The concepts of social egalitarianism and “universal human rights” are relatively recent historical phenomena. Since the emergence of the world’s first civilizations societies have used religious, political, and/or cultural ideologies to justify and enforce social and cultural hierarchies. Some argue these hierarchies are basic ‘human nature,’ or unavoidable consequences of modern mass society while others have asserted that they reinforce oppressive systems of inequality and were strategically constructed for a utilitarian purpose. This course examines the foundations of class, gender, and racial hierarchies in World History to better understand current societal divisions and inequalities around the world. In addition to a thorough and critical analysis of the current scholarship, students in this course will make substantive use of primary source material to develop an independent research project focused on a particular component or aspect of the theme. The reading materials, class discussions, and the final research project are all designed to challenge students to analyze the components of these internal structures, draw comparisons between systems, and investigate their impact on modern society.


HONORS 380.1
Case Study: Global Issues in Arts and Humanities

Meetings: Asynchronous online course – no scheduled class meetings

Instructor: Sergey Lapin

Prerequisite: Must be a current Honors student; HONORS 280.

Introduction to Russian Culture, History, and Language

This course surveys Russia’s cultural past and present. This course is an introduction to Russian
civilization, presenting an overview of art, architecture, literature, music, philosophy, and film. In this course we will place the cultural phenomena into a larger historical context. Examples of Russian culture and the Russian Religious faith are discussed alongside with daily life and folk beliefs. Also included is a brief introduction to the Russian language: alphabet and elementary reading.

The course format consists of slides, video and audio presentations, assigned reading and online discussions. All materials are in English. No prior knowledge of Russian history, literature, language or culture is required.

Students will utilize research skills developed in Honors 280 and further develop their skills in creative and critical thinking, information literacy, and written communication skills.


HONORS 380.2
Case Study: Global Issues in Arts and Humanities
Meetings: Tu,Th 2:55PM-4:10PM
Instructor: Lydia Gerber

Prerequisite: Must be a current Honors student; HONORS 280.

In Traditional China, living in harmony with the natural world throughout the seasons of the year and of one’s life required awareness and understanding of the life force qi and a balancing of its yin and yang aspects. Chinese philosophical texts from Daoism (Taoism) and Confucianism relate to these ideas. Chinese Medicine and nutrition, Qigong, Taijiquan and other forms of Martial Arts, Feng Shui (the Art of Placement), Calligraphy and Chinese traditional painting are all based on the concept of qi as an all-pervasive life energy present throughout the cosmos that can be balanced, channeled, and harnessed to improve the well-being of “all under Heaven.” In this class we will familiarize ourselves with these traditional views and practices. We will explore them through the lens of modern science, but also through the lens of “MESI” to see whether some of them can support us in balancing our own lives within the framework of Mindfulness-based Emotional and Social Intelligence. Please take note: prior knowledge of Chinese culture is not required to be successful in this class!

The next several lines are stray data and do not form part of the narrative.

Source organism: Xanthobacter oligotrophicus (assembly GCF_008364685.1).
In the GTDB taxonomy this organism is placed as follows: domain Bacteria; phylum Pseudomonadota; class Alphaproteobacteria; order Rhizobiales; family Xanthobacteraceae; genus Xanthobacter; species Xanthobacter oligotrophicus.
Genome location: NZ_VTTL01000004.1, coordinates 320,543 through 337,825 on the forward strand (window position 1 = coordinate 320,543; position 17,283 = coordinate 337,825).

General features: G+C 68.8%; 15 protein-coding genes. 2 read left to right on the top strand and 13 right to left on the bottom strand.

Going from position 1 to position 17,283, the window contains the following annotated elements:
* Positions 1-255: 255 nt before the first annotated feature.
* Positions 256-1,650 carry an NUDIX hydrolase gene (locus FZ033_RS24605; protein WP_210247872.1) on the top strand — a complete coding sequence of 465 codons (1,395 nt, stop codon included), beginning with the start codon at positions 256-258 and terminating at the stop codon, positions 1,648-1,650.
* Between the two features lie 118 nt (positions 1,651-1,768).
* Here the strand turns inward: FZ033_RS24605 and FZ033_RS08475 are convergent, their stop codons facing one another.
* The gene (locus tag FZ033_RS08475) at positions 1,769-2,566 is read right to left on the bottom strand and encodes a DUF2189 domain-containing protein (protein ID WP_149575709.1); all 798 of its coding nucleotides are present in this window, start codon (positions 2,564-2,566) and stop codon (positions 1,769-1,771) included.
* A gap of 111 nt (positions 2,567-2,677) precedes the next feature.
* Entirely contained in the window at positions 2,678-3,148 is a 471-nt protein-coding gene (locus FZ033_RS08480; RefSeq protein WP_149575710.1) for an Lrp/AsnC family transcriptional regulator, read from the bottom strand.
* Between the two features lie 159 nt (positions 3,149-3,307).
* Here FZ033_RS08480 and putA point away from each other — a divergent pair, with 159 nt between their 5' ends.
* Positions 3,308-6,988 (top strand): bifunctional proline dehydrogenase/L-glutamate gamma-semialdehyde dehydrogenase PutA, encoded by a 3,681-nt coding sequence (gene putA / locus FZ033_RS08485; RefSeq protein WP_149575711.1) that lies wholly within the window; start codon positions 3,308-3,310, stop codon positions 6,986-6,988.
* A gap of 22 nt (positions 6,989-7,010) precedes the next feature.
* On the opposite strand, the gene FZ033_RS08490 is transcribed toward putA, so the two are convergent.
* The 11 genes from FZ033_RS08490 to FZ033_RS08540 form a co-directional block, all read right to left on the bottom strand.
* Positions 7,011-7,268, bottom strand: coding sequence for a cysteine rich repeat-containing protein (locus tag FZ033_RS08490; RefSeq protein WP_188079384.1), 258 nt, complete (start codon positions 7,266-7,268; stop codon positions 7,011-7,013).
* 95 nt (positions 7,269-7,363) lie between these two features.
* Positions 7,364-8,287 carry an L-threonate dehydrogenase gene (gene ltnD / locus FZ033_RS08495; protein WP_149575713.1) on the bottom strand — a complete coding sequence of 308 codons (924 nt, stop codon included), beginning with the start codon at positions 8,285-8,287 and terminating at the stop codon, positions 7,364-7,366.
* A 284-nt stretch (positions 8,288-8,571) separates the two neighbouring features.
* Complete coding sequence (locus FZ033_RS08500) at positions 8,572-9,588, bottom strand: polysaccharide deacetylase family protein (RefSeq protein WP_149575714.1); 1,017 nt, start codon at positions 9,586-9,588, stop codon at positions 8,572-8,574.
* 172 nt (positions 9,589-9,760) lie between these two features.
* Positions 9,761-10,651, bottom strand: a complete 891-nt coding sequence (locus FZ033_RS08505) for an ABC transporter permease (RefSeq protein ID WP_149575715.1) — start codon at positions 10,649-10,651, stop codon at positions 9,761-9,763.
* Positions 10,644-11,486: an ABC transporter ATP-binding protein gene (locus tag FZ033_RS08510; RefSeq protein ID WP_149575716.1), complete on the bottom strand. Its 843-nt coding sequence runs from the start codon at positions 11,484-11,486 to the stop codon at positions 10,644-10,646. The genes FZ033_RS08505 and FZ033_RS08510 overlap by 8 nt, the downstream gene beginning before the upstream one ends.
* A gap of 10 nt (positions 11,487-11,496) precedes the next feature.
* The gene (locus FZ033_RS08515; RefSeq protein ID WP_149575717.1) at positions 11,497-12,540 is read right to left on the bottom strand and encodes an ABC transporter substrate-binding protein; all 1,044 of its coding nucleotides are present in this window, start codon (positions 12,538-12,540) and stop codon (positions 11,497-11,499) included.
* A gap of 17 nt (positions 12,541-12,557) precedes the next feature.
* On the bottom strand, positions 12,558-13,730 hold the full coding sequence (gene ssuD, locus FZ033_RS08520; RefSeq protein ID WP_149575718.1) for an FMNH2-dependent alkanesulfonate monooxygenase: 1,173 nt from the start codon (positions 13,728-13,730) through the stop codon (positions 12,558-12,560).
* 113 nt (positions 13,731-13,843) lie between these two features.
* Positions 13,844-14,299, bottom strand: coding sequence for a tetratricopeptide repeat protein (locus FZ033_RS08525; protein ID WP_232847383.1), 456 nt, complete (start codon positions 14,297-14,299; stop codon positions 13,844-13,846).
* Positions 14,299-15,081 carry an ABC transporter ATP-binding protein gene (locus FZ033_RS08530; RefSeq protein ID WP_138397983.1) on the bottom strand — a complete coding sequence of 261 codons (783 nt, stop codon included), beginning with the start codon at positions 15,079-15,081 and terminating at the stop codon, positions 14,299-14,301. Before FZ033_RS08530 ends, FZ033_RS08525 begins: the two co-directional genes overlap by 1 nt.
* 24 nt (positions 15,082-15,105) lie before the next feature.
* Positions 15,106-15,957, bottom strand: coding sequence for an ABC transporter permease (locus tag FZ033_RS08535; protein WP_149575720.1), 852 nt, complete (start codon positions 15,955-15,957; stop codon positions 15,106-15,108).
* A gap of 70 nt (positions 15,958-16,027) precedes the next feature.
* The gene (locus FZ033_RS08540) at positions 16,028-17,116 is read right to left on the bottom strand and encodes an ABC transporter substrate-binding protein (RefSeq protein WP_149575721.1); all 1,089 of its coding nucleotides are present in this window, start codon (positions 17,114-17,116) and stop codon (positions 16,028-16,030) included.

Please feel free to contact the instructor at lgerber@wsu.edu if you have questions about the class!

Required Course texts:
There is no textbook for this course.
We will rely on journal articles made available without charge through the WSU Library system.


HONORS 380.3
Case Study: Global Issues in Arts and Humanities
Meetings:
Tu 1:30PM-4:00PM 
Instructor: Phil Gruen

Prerequisite: Must be a current Honors student; HONORS 280.

The Global Palouse

Our Palouse region is popularly imagined as a remote landscape of rolling hills embedded with rich soils that permit the seasonal growth of wheat and lentils. It is this–yes. But too often, the image stops there; the Palouse is broadly understood for its picturesque attributes but rarely for its emergence following conquest; its people (and those who have been historically excluded); its natural systems; its political landscape; its extractive economies, its processes of production and distribution (and their environmental consequences), and its global impact.

This course will cover the Palouse in a variety of manifestations: from campus to town to city; from culture to place to race. In effect, we will learn to read the Palouse as a landscape that is global as well as local, helping us better understand this remote region many of us call home—if only for a few years.

The Global Palouse will be a seminar-style, discussion-based “flipped classroom” course. Lectures will accompany active student participation and presentations (individual and group), typically within the same class session. Student success will rely principally on informed and energetic involvement and will account for the majority of the semester grade.